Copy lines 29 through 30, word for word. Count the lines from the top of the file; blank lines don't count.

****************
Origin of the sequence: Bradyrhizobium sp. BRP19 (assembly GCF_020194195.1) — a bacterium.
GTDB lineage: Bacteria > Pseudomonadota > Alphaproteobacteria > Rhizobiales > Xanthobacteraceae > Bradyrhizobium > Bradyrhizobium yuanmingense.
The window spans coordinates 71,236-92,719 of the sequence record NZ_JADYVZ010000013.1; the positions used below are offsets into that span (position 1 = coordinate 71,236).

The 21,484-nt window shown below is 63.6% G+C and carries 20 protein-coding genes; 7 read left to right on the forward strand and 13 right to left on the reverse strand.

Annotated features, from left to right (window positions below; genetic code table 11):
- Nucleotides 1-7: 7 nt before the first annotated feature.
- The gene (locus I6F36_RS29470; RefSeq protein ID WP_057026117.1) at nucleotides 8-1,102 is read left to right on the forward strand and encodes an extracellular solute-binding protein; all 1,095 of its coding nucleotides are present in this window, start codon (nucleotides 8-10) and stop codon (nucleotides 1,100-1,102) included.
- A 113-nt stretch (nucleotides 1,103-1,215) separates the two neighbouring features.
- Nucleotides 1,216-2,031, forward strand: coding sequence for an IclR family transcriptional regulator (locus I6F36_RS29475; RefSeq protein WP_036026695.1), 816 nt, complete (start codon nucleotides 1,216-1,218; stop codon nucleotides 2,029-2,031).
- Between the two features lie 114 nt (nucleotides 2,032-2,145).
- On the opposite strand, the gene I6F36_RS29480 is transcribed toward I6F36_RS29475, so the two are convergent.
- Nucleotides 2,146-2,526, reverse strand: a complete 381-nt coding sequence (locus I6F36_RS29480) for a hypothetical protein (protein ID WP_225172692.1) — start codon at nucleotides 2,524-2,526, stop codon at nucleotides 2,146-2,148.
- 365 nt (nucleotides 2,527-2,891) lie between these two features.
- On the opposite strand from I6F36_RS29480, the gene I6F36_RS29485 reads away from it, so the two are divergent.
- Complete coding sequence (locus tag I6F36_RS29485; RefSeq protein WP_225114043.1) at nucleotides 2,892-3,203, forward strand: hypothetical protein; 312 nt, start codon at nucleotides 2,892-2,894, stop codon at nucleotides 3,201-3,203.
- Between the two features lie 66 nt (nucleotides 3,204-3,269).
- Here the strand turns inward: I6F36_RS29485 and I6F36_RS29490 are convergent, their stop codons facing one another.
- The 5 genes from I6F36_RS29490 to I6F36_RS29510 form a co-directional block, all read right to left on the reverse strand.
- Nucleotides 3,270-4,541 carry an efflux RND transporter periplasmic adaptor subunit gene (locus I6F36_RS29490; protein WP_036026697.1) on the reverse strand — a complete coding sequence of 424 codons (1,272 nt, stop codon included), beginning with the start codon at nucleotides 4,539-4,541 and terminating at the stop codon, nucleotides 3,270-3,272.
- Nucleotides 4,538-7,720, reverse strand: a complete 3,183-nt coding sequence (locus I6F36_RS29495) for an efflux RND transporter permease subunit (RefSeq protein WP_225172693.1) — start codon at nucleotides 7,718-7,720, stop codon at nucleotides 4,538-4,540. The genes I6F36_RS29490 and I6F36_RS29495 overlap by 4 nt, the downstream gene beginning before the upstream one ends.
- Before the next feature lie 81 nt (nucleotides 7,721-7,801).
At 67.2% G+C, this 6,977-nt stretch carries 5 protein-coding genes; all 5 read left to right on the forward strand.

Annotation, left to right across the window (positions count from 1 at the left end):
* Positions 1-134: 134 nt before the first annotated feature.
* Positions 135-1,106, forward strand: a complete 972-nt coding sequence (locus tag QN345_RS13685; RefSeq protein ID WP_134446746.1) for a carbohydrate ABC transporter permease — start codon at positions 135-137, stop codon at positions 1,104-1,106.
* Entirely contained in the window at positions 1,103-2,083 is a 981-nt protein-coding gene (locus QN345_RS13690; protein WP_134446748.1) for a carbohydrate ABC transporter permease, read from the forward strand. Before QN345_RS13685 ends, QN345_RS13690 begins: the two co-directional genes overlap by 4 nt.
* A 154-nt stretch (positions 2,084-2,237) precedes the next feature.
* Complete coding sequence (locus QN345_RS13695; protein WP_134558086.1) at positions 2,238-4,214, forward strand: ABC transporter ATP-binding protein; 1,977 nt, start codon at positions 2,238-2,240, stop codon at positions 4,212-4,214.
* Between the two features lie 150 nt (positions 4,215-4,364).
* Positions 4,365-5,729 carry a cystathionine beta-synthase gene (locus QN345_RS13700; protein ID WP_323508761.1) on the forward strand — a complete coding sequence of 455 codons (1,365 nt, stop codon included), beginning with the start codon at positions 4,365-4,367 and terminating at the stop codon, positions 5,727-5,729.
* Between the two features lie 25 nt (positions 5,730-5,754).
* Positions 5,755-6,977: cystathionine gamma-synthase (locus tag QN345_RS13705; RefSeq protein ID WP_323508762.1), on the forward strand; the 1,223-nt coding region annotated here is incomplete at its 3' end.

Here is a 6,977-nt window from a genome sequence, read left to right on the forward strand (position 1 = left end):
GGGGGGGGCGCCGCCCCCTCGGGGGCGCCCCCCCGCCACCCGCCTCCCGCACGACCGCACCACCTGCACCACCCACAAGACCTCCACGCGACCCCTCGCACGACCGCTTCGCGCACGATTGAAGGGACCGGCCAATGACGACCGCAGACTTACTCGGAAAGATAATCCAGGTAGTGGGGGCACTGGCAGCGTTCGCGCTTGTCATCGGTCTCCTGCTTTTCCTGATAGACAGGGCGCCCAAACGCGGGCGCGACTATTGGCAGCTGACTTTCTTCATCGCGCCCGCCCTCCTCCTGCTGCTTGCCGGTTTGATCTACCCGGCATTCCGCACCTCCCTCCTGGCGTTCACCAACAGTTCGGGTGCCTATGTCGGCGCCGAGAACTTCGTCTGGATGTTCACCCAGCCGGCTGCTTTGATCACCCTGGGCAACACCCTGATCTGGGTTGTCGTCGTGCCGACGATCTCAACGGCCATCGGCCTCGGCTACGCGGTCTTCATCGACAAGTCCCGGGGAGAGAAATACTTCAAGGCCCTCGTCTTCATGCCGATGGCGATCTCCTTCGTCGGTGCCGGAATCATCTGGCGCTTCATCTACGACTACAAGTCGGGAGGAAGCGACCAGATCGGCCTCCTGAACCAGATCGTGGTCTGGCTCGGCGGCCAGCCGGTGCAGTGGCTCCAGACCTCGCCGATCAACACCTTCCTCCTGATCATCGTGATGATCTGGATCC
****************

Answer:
* Between the two features lie 150 nt (positions 4,215-4,364).
* Positions 4,365-5,729 carry a cystathionine beta-synthase gene (locus QN345_RS13700; protein ID WP_323508761.1) on the forward strand — a complete coding sequence of 455 codons (1,365 nt, stop codon included), beginning with the start codon at positions 4,365-4,367 and terminating at the stop codon, positions 5,727-5,729.